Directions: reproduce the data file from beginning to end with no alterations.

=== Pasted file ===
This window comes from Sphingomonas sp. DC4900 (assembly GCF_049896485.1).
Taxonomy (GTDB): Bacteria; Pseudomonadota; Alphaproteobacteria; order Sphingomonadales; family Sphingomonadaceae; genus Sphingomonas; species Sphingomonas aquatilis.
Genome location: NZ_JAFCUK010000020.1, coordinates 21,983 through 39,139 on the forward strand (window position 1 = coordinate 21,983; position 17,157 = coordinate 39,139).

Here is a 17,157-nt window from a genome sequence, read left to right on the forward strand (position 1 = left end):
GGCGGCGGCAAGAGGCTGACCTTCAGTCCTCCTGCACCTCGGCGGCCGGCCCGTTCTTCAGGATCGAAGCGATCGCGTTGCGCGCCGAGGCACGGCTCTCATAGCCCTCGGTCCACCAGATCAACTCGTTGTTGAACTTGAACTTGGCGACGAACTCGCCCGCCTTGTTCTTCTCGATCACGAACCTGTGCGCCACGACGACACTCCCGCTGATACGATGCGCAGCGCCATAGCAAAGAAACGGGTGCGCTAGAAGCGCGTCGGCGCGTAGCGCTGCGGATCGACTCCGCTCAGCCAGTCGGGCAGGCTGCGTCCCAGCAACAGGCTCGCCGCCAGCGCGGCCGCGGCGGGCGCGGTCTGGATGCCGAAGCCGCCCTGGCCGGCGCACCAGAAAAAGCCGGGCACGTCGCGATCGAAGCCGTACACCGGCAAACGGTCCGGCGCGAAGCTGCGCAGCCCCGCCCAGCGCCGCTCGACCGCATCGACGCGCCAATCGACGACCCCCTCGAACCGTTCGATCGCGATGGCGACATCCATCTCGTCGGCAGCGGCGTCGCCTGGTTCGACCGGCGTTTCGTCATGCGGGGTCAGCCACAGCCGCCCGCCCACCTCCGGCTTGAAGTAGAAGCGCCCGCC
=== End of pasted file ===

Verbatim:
This window comes from Sphingomonas sp. DC4900 (assembly GCF_049896485.1).
Taxonomy (GTDB): Bacteria; Pseudomonadota; Alphaproteobacteria; order Sphingomonadales; family Sphingomonadaceae; genus Sphingomonas; species Sphingomonas aquatilis.
Genome location: NZ_JAFCUK010000020.1, coordinates 21,983 through 39,139 on the forward strand (window position 1 = coordinate 21,983; position 17,157 = coordinate 39,139).

Here is a 17,157-nt window from a genome sequence, read left to right on the forward strand (position 1 = left end):
GGCGGCGGCAAGAGGCTGACCTTCAGTCCTCCTGCACCTCGGCGGCCGGCCCGTTCTTCAGGATCGAAGCGATCGCGTTGCGCGCCGAGGCACGGCTCTCATAGCCCTCGGTCCACCAGATCAACTCGTTGTTGAACTTGAACTTGGCGACGAACTCGCCCGCCTTGTTCTTCTCGATCACGAACCTGTGCGCCACGACGACACTCCCGCTGATACGATGCGCAGCGCCATAGCAAAGAAACGGGTGCGCTAGAAGCGCGTCGGCGCGTAGCGCTGCGGATCGACTCCGCTCAGCCAGTCGGGCAGGCTGCGTCCCAGCAACAGGCTCGCCGCCAGCGCGGCCGCGGCGGGCGCGGTCTGGATGCCGAAGCCGCCCTGGCCGGCGCACCAGAAAAAGCCGGGCACGTCGCGATCGAAGCCGTACACCGGCAAACGGTCCGGCGCGAAGCTGCGCAGCCCCGCCCAGCGCCGCTCGACCGCATCGACGCGCCAATCGACGACCCCCTCGAACCGTTCGATCGCGATGGCGACATCCATCTCGTCGGCAGCGGCGTCGCCTGGTTCGACCGGCGTTTCGTCATGCGGGGTCAGCCACAGCCGCCCGCCCACCTCCGGCTTGAAGTAGAAGCGCCCGCC